Considerable progress in simulation has been made for digital circuits, and for

–  –  –

many classes of analog circuits. However, there are classes of circuits, particularly in the analog domain, that continue to plague simulation tools with problems of convergence and accuracy. These circuits are characterized by widely varying time constants, and often include mixed analog and digital blocks with feedback. They can be small or large. The number of active elements ranges from 5 to 100,000 devices. Examples of the problem circuits include A/D converters, phase locked loops, switched capacitor circuits, and oscillator start-up circuits.

A new generation of mixed-mode simulators has evolved to apply different algorithms to different blocks. However, the burden of selecting the most appropriate algorithm for each block rests with the designer. The netlist accepts both circuit and logic level elements, with some restrictions on how they connect together. Some require entire subcircuit blocks to be all either digital or analog, but not mixed. Existing simulators use this information to explicitly partition the circuit into analog and digital parts, then apply the nominally appropriate algorithm to each part, with explicit conversions at the interfaces.

At first this may seem to not be a problem, since the designer knows how the circuit blocks should work, but too often the assumptions the designer made do not hold. Only a more detailed simulation would show the failings of the circuit. The information required to select the simulation algorithm is often the very information the designer is seeking from the simulation.

Some circuits, specified on a device level, are best simulated by traditional

–  –  –

Some are best done by a combination. Likewise, some circuits, specified in logic level, can be accurately simulated by traditional logic level simulation. Some require a more accurate “timing” simulation, which is the same as relaxation based analog simulation, to properly simulate race conditions, or other improper signals.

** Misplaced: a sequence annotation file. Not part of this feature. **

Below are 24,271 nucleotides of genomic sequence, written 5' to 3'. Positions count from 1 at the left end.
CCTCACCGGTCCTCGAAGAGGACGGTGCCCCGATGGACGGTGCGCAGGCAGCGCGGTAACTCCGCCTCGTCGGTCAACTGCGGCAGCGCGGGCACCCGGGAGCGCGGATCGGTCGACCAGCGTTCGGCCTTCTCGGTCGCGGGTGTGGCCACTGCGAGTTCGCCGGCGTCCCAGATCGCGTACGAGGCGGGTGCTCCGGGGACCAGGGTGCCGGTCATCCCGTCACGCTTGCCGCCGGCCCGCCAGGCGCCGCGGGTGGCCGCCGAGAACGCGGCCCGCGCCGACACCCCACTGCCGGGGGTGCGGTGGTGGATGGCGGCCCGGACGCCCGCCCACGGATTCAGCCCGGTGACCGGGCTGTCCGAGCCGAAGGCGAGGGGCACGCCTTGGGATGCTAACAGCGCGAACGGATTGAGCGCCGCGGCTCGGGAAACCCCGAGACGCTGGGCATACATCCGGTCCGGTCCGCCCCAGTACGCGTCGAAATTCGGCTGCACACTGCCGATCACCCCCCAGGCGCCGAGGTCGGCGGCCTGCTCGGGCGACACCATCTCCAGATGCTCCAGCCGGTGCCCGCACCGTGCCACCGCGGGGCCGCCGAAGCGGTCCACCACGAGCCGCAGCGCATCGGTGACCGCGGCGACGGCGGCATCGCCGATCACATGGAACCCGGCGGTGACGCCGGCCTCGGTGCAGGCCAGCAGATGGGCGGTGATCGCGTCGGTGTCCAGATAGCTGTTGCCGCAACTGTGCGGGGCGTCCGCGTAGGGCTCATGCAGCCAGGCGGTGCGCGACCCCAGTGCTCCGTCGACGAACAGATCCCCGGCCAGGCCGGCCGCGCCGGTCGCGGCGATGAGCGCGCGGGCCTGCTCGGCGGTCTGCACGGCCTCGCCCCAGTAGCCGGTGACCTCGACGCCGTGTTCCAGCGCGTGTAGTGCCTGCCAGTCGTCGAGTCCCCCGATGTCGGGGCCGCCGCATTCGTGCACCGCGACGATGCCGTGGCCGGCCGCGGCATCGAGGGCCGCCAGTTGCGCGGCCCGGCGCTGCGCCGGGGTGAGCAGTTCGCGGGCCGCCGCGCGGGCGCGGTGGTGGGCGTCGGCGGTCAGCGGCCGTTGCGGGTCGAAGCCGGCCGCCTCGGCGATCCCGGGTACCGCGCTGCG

–  –  –

The two levels to consider in mixed-mode simulation are actually circuit and behavioral. Behavioral modeling is simply evaluating the function performed by a block, and using the result. Circuit level means to evaluate the components that make up a block, and how they interact. Evaluating each component can be either circuit level or behavioral. Signals can also be considered to be either circuit level or behavioral. Circuit level signals can be measured using instruments.

Behavioral level signals are


quantities, or interpretations or circuit level signals. With this in mind, the decision process is whether to use the concrete (circuit level) or abstract (behavioral level).

In the behavioral level, only the apparent behavior at the terminals is considered, but this is not always good enough. Some means is necessary to determine whether it is necessary to simulate the internal behavior of blocks, instead of relying on their nominal behavior. Given a circuit block, the behavior is con

–  –  –